Bucharest Impressions

4 Jul

After a relaxing two days in the Romanian mountains, I headed back to Bucharest to couchsurf at the house of Madalina and her friends. The original plan was to join them at the Black Sea, but things had changed, since the weather forecast had predicted rain and more rain. I didn’t mind because it gave me the opportunity to check out Bucharest, which I wouldn’t have had time to do otherwise. With a couple of hours to kill, I walked around the center, noticing that the subways were dark, the eastern block buildings appropriately bland, and cars unsympathetic to pedestrians. No surprises there. However, as I reached Piaţa Universitătii near Madalina’s neighborhood, I began to notice a lot of Parisian-style architecture and an amazing Byzantine New St. George’s church.

“You may think it’s strange,” Madalina had written in her message to me, “but I live in the very center of town, the loudest and nosiest part.”

She wasn’t kidding. Smardan street, smack in the historical center, is incredibly happening. It reminded me of Istiklal street in Istanbul, where young people lounged on trendy wicker chairs, sipping cocktails, as they did here, before my very eyes. Plus, it was mid-afternoon on a Friday and already open air clubs were pumping house music. Right in the middle of said Romanian street was Madalina’s apartment, which she shared with her boyfriend Lucian and three other friends. Her teenage sister was also visiting for the weekend, so it was to be cramped in a “the more the merrier” kind of way. They lived on the third floor of a building that was most definitely under construction.

“They are putting a bar here in two weeks” Madalina explained, glancing at the unfinished walls and bags of cement piled in the entry way.

“Every day here something is different. We used to have gypsies downstairs but they’ve been forced to leave. And anyways, this building is going to the ground at the first earthquake” she said with an explosive hand gesture. Apparently earthquakes strike Bucharest every 20-30 years, and the city was now overdue. The last had occurred in 1970-something.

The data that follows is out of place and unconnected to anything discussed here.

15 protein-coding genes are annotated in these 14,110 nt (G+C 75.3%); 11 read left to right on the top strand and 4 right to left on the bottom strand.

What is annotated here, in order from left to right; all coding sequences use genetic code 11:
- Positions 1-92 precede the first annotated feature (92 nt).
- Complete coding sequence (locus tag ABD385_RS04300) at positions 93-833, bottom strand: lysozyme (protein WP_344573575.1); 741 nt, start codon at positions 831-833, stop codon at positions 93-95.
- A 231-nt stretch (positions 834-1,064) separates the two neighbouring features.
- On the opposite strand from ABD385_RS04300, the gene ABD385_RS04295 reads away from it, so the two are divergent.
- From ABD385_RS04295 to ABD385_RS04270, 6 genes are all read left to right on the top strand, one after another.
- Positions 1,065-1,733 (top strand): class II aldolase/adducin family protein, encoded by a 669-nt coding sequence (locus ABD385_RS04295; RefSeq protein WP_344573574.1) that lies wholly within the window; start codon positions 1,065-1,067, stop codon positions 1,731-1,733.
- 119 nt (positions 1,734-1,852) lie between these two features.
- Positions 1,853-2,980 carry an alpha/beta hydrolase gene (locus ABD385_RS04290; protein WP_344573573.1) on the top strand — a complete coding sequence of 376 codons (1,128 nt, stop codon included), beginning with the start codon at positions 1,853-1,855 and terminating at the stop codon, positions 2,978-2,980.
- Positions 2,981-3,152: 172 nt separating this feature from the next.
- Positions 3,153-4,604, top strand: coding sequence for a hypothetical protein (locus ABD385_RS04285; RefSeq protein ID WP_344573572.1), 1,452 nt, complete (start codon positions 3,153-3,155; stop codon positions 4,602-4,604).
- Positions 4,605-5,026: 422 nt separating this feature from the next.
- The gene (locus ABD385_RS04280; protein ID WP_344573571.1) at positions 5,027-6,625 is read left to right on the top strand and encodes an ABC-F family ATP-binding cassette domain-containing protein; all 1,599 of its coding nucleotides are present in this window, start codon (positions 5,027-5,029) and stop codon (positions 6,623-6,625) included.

As we entered the apartment, I was greeted by the other roommates—Dana, an architecture student and Alice, a nearly native English speaking graphic designer. Lucian, Madalina’s boyfriend, arrived and started pulling containers out of several plastic bags. Many had ice-cream labels, but as he opened them up and instructed us to help ourselves, I saw that they were full of traditional Romanian food, a gift from his mom’s restaurant back in their home town. I couldn’t believe my luck. After seeing so many fast-food advertisements, I was starting to give up on the prospect of finding anything non-westernized. I tried Romanian egg salad, ciorba, which is a bitter chicken-noodle soup, breaded and deep friend dill infused meatballs called Pârjoale.

I liked these people already, and not just because they had fed this weary traveler, but because they seemed like friends I would have at home. That night we went out; I grabbed a drink with Madalina and her sister in a nice little Roman Colosseum-styled alcove called ‘Valley of the Kings.’

Madalina was cool as hell and we got along very nicely. She is an interesting person who does ‘interesting things,’ as she descrived herself. Who needs labels, we discussed. A recent grad from journalism school, and she told me about her current endeavor: writing a story about a gypsy boy who became famous while acting in a German movie.

We met up with the rest of the gang and had a lively evening in some bars near Smardan street. We went to one very Belin-esque locale, called something Mechanic, which was incredibly hip and crowded. As Madalina explained to me, this area had recently exploded in popularity—when they had moved in two years ago, there were a couple of bars and a bike shop, but now this is the busiest part of the city when it comes to nightlife. Indeed, it seemed that even plans for street construction couldn’t keep up with this touristic boom, since entire strips of road were completely torn out, leaving an under-construction gorge of rocks and gravel where bars had set up outdoor seating. It was funny to see everyone dressed in their weekend best, lounging in the rubble. The rest of the night was excellent, and the company was even better.

Under construction!

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